In my last post, I shared:
“The risk I see most potential clients take isn’t hiring a VA, but going into the process blind on how to find the right fit….Maybe it’s just me, but I believe that if you’re gonna take the risk of letting somebody into your business, then you should do the hard work to discover what it is you actually need and then finding the person.”
Over the years, many potential clients have come to me in trepidation because they’d worked with a virtual assistant before and it didn’t work out. Or they’d heard so many horror stories that they were afraid to make the wrong choice.
I get it!
When coaches, books, and time management experts simply say “hire a VA” but don’t expand on what to look for, it’s no wonder people are lost and confused. Hiring a VA is not a one-size-fits-all endeavor. There are at least (5) different types of support that I tell people about. Depending on your task list, you may not need a VA at all.
Let me explain.
By definition, a virtual assistant (VA) handles administrative items that can be done virtually using phone, email, and web-based technology. A VA is a business owner, not an employee. As a 1099 contractor, they are responsible for paying their own bills and overhead. As the client, you only pay for their hours worked.
VAs offer a wide range of services and are highly skilled. They provide administrative, operations, and sometimes, personal support in a broad way- like researching vacations, scheduling travel or appointments. Some have specialized skills but they aren’t professional in those areas.
Once you’ve sorted your task list into your priorities and needs, then take a closer look at the items and ask…Who would best complete them?
- Specialist: If your task list requires specialized expertise, like bookkeeping, web updates or design or social media growth strategy, then you want to look for a bookkeeper to do your books, a web designer to create your website, or a marketing specialist to figure out your marketing plan.
- Personal assistant (housekeeper, nanny): If the majority of your hand-off tasks need to be done in real life, like grocery shopping, going to the dry cleaner, picking up your kids, and handling your mail, you’ll want to explore hiring someone to work with you in person.
- Employee: If you need a full-time, in-house person, or you don’t like having your support person be out of sight, an employee might be best.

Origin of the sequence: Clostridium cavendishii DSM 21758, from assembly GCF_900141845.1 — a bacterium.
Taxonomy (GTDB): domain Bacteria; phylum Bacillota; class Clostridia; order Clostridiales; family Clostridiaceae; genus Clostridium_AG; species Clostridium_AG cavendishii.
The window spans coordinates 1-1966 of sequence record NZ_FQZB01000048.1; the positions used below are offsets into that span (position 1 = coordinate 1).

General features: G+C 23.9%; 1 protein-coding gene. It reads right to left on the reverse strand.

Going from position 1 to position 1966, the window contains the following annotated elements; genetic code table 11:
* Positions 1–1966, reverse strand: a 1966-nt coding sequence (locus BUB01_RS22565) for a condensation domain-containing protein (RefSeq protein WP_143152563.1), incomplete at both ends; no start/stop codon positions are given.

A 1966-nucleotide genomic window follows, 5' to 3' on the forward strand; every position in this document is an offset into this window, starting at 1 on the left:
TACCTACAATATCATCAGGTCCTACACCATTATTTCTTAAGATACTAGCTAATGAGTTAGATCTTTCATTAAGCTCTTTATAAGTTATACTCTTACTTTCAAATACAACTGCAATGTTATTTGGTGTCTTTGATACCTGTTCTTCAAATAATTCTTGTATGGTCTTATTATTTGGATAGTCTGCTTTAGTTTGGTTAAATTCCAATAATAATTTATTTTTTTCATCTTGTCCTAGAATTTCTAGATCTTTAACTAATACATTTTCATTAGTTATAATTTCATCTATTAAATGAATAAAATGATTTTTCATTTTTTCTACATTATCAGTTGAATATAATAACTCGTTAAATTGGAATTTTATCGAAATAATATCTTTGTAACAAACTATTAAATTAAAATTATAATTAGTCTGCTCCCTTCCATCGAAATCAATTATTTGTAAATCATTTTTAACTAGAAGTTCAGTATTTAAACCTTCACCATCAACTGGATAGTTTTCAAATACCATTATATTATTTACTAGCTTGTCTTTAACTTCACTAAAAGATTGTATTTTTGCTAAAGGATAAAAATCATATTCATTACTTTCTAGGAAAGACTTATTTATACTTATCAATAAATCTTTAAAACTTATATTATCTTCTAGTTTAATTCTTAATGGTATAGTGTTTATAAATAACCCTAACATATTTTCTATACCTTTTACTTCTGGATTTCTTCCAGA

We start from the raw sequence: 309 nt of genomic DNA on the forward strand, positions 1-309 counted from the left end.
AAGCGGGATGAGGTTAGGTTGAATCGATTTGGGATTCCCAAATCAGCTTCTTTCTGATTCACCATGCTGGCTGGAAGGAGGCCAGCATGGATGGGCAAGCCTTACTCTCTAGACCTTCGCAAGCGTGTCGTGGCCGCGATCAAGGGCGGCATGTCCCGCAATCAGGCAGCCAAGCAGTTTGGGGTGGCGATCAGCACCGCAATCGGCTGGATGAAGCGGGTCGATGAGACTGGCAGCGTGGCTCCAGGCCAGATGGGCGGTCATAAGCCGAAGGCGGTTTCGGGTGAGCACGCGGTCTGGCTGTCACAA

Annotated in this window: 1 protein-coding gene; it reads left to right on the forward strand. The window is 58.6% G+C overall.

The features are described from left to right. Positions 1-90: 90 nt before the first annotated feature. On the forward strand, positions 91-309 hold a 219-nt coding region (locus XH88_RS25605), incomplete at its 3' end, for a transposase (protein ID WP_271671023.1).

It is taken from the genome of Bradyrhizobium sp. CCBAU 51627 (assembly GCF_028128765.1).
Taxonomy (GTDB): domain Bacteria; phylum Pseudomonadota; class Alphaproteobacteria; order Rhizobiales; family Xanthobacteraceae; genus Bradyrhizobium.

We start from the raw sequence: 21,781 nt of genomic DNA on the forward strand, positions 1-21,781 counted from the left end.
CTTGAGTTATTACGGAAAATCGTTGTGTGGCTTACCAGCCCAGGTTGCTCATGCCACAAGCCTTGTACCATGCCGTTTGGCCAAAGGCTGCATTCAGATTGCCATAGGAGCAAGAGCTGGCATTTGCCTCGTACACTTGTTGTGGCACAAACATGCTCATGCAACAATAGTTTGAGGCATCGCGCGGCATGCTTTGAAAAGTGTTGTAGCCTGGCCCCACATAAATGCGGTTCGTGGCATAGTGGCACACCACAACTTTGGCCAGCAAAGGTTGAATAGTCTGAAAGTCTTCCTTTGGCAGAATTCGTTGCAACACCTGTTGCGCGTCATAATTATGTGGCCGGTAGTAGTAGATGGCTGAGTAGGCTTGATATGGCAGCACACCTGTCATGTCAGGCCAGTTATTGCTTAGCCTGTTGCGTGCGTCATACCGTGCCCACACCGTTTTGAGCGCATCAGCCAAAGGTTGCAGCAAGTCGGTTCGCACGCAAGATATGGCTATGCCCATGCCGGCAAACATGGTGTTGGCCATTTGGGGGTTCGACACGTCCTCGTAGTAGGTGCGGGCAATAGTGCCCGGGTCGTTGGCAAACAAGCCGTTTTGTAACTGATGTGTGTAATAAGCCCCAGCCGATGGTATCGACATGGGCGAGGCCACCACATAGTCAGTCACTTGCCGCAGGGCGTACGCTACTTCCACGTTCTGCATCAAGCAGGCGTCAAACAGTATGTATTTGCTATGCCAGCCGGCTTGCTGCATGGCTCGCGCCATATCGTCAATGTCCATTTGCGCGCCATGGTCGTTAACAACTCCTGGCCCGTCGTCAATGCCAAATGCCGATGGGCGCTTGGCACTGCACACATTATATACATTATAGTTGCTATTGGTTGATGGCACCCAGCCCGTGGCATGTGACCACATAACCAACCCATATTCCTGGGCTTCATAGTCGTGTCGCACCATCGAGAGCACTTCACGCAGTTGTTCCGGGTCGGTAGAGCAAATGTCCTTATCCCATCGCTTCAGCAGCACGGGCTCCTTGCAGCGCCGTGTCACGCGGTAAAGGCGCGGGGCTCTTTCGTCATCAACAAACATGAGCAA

- Virtual Assistant: If your list can be done virtually and falls into a broad administrative scope of work, then a virtual assistant is probably the right way to go.
In my experience, there are two kinds of VAs…Employee-minded and Business Partner-minded. Both are equally wonderful and offer high levels of expertise and support. Where they differ is the way they support clients.
- Employee-minded VAs are detail and task-oriented. They keep their focus on the task at hand without offering much collaboration. Many do better with tasks that are easily duplicated and have clear processes and instructions. They usually charge less, but require more upfront work from the client.
- Business Partner-minded VAs look at the whole picture. They look at each task with an eye for its role in the long-term. They’re more collaborative and willing to offer suggestions for improvement. Often they are the ones to set up the process to hand off to an Employee-minded VA. Sometimes they’re called an OBM (Online Business Manager) and can help run a team of VAs or specialists.
It comes down to the intention and preference of the entrepreneur – are you simply handing over a to-do list with instructions or are you looking for someone to help streamline your business to run its best?
You Get What You Pay For
It’s important to know that virtual assistants were never meant to be a cheap alternative to hiring an employee. While there are $5-15 overseas VAs who are great, most US-based virtual assistants will charge between $40-100 per hour depending on their skills and experience.
The lower the cost, the more upfront work a business owner needs to manage. Knowing the difference between the types of support available is important. A specialist and Business Partner-minded VA is going to be more knowledgeable and require less management by the client, while employees and Employee-minded VAs need clear instructions and the client has to do all the directing.
Many potential clients don’t know what they need help with or know what kind of manager they are. Most of them hope that by hiring a VA, the VA will step into their business and know what to do and do it.
Taking some time to get clear on what you actually need from your support person and how much upfront work you need to do, along with what qualities you would like to have on your team, will save you time, energy, and financial resources.
I am creating a new consulting program to help potential clients do just that. During the process, you’ll:
- Create a clear and prioritized hand-off list
- Define what kind of support you actually need and how much that might cost you
- Clarify what qualities an ideal candidate should have and what questions to ask during the interview process to weed them out
- And finally, create your onboarding process for when you find the right fit
Email me if you are interested in learning more!
Whatever way you go about finding your team members, the important thing is to go beyond your task list to find the right fit. This reduces the risk of your own horror story.
Reach out with any questions!